Way too lazy for formula

  7. #7

    Default Re: Help with bottle feeding!

    I know it's stressful when a baby refuses a bottle and you are already no doubt stressed enough returning to work! But I promise you, it will be ok. No mother has ever had to quit her job because her baby would not eat. Reverse cycling as djs.mom mentions may happen but that is pretty much the worst case scenario. Baby and your caregiver will figure it out and your baby will be ok.

    Also, I suggest, revisit the sippy or even just a small, plain, open cup. the key is to hold baby upright, bring the edge of the cup to baby's lips, and slowly tip the cup so milk is just touching baby's lips, and let baby lap or slurp the milk, a tiny bit at a time, with frequent pauses as baby needs.

  8. #8
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    Default Re: Help with bottle feeding!

    I don't know if I would call reverse cycling a "worse case scenario" Meg. It happens. Round these parts it happens a bit. And new mother needs to NOT freak about it. Because just in the same way that she would allow her baby to STTN without eating (which would be OK. Her baby is 4 months old.) A baby CAN go a different 8hours without eating and be OK. It's not ideal especially not for a working mother but it's workable and I wouldn't consider it a worse case scenario.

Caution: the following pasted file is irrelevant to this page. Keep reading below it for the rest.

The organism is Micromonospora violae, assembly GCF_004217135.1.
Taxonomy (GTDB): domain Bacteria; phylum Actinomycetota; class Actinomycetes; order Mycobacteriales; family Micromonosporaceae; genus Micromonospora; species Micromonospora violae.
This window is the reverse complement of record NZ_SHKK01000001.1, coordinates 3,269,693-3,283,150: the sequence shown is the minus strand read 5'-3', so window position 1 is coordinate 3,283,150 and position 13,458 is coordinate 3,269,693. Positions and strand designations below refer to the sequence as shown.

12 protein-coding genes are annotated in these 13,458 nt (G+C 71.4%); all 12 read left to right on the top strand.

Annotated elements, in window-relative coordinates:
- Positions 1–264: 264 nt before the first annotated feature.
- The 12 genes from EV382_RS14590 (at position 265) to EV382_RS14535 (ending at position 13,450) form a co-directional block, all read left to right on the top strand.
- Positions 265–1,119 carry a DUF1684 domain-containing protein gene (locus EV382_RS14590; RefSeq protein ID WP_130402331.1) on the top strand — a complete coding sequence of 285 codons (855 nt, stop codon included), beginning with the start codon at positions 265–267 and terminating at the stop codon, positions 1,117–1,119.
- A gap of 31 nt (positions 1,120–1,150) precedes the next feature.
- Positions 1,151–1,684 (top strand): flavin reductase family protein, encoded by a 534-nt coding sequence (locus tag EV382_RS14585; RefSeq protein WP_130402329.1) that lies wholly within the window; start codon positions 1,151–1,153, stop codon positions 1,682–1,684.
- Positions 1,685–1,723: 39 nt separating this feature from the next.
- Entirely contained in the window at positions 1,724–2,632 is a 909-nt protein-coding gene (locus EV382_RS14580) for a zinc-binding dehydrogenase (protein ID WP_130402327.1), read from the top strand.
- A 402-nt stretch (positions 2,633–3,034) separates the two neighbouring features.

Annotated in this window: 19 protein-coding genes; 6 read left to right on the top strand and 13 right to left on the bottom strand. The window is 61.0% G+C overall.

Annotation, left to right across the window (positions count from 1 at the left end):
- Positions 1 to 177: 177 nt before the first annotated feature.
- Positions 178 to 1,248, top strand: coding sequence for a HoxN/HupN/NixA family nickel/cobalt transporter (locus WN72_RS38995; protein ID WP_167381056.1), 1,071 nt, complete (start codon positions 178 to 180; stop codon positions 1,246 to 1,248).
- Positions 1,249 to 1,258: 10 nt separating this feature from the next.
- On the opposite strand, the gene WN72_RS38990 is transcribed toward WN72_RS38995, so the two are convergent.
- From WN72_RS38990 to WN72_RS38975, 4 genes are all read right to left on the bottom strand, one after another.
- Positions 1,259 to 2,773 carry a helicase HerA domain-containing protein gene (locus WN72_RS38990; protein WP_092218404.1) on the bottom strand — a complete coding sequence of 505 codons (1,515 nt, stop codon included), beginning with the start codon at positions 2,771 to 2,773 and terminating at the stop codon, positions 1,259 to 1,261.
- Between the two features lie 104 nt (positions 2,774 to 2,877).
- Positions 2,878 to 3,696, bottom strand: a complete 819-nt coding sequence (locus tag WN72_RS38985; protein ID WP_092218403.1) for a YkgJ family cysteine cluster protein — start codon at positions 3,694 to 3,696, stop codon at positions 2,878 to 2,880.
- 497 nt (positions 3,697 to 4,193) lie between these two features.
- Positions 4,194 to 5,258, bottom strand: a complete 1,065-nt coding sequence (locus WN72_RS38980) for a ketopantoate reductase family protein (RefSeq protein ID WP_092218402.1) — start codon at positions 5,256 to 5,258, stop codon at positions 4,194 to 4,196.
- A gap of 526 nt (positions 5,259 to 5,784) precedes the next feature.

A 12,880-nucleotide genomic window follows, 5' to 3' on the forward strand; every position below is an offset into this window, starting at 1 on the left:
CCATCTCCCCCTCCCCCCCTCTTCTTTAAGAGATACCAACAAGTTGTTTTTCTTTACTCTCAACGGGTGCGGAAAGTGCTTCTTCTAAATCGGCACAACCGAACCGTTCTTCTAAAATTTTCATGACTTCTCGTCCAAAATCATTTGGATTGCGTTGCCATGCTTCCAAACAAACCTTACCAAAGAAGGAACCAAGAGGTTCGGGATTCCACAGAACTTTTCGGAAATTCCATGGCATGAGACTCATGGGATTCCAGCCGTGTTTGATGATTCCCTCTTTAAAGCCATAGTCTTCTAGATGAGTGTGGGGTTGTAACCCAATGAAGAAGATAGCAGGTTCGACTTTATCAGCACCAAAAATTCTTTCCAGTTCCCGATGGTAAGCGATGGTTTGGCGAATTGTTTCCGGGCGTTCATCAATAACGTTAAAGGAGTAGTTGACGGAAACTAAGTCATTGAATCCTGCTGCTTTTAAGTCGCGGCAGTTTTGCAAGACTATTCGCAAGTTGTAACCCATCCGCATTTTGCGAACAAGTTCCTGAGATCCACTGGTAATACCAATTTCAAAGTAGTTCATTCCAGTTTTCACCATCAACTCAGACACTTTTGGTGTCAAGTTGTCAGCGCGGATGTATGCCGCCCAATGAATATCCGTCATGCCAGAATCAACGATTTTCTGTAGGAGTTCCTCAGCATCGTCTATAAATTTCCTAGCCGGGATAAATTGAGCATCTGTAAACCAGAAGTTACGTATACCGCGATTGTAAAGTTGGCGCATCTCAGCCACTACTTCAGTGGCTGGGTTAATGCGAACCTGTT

Way too lazy for formula

  9. #9

    Default Re: Help with bottle feeding!

    You're right, worse case scenario was too strong. Could not figure out better way to say 'unlikely' because in my opinion, it is.

    Babies completely refusing ANY nutrition during an entire average length workday that mom is away from baby, on a regular basis or after the first few days of adjustment, certainly may happen, but rarely. That was my point. But I agree, it could happen and would not mean baby would starve.

    Baby needing to nurse at night or perhaps more often at night after mom returns to work for connection and nutrition is, on the other hand, quite common. But of course, so is most babies wanting to nurse at night even if they are with mom all day. Babies just normally want to nurse at night.

  10. #10
    Join Date
    Jul 2010
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    Default Re: Help with bottle feeding!

    It's hard for me to feed her all night long since I am pretty sure i have Restless Legs Syndrome. Also, she is miserable during the day without eating. I'm going to keep trying the sippy cup. Could I
    try water in the cup or is she still too young? Just to get her used to it w/o the breastmilk. Thanks!